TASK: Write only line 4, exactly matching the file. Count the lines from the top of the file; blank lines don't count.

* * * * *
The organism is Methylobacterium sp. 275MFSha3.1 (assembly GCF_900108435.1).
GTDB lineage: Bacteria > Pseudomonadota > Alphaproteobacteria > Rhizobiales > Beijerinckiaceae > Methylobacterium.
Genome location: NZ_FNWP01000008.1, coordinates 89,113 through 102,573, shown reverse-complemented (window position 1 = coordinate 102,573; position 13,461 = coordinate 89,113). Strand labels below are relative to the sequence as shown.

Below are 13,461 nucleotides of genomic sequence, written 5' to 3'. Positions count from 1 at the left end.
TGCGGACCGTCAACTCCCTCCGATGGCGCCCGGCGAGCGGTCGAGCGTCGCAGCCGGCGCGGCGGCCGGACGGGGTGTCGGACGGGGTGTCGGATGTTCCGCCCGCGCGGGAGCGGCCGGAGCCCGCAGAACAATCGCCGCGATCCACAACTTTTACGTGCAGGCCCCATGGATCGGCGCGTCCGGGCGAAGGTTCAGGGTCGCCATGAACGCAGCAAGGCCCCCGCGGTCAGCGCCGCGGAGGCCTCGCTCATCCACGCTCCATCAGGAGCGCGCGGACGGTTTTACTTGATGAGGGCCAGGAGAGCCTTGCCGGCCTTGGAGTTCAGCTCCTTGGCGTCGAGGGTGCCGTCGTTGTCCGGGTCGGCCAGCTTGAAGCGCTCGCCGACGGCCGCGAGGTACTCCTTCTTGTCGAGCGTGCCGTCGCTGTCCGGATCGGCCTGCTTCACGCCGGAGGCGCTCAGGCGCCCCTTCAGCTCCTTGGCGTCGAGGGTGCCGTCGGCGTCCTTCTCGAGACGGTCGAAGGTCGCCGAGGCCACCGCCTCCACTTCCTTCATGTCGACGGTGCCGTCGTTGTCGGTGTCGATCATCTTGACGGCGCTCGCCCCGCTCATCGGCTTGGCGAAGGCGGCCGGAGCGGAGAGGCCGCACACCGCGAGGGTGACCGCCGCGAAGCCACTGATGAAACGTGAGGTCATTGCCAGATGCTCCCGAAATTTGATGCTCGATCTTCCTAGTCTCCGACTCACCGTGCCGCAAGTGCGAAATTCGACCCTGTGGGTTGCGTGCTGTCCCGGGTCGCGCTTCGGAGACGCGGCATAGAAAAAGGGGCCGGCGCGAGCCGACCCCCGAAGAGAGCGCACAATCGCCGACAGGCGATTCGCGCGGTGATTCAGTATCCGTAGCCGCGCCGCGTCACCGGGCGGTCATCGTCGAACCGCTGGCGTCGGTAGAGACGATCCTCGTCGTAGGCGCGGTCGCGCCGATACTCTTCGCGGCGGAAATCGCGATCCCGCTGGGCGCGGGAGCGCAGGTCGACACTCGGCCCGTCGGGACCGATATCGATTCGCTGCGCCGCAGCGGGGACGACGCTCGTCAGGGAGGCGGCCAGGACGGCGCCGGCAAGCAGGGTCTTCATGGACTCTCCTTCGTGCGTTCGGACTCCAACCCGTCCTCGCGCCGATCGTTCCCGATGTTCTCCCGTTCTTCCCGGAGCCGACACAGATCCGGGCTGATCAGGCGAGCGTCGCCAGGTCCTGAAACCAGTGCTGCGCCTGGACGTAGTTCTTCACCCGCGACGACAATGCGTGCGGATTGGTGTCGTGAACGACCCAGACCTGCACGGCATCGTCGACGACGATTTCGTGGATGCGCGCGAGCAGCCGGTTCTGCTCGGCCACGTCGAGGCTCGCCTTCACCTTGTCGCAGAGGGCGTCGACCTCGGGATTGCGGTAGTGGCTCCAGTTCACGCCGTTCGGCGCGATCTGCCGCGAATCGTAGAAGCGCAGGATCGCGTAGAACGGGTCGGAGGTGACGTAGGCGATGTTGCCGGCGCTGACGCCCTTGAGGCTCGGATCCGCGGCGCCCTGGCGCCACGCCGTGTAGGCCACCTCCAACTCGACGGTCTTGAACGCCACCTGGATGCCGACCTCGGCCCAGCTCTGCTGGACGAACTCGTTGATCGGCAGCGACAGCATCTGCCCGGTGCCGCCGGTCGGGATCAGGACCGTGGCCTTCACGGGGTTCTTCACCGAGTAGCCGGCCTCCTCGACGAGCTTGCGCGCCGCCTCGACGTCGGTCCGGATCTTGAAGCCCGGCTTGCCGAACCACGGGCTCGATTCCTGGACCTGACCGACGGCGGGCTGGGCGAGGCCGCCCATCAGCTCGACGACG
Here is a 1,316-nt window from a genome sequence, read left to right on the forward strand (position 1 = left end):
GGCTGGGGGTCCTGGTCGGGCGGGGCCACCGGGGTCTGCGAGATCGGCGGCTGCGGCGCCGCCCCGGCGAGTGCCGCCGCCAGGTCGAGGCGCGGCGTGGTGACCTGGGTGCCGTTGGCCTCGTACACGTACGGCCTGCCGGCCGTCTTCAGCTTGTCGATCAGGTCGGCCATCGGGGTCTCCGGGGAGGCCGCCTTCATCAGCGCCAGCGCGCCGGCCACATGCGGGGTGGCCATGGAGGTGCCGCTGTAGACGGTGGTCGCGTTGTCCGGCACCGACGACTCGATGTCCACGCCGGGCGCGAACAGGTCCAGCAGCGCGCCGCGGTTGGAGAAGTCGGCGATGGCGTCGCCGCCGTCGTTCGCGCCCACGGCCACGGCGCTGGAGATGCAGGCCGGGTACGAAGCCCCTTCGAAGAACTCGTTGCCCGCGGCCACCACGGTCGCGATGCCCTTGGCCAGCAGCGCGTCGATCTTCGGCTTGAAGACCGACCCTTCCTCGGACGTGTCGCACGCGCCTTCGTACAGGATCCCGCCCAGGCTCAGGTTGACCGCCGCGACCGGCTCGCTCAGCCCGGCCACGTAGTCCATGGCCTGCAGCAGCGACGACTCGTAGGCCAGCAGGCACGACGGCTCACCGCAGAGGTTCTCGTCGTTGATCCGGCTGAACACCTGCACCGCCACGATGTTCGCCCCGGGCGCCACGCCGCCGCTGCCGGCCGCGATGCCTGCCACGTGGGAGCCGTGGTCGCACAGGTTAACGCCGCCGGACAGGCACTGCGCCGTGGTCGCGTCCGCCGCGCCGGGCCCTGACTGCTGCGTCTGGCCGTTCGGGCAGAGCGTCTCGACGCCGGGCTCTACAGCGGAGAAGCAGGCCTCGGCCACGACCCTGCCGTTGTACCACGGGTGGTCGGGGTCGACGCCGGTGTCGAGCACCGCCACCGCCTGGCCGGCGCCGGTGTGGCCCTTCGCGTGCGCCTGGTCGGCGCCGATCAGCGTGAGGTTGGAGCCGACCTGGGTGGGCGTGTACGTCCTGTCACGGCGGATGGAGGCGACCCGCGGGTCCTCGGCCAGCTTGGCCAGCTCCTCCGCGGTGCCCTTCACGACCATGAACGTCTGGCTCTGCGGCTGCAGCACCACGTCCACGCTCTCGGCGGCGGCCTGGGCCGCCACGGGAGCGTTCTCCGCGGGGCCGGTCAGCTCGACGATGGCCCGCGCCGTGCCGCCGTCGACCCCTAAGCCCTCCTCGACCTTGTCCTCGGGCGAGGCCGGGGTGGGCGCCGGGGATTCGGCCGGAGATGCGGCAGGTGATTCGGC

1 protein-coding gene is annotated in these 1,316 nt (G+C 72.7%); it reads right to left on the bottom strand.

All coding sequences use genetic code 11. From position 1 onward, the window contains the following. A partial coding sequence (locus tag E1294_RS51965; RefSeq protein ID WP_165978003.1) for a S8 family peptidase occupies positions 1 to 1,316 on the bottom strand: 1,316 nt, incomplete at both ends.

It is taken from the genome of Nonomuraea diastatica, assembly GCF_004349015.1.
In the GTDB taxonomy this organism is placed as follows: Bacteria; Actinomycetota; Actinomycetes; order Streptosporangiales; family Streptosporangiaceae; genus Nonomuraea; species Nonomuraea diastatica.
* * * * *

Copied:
Below are 13,461 nucleotides of genomic sequence, written 5' to 3'. Positions count from 1 at the left end.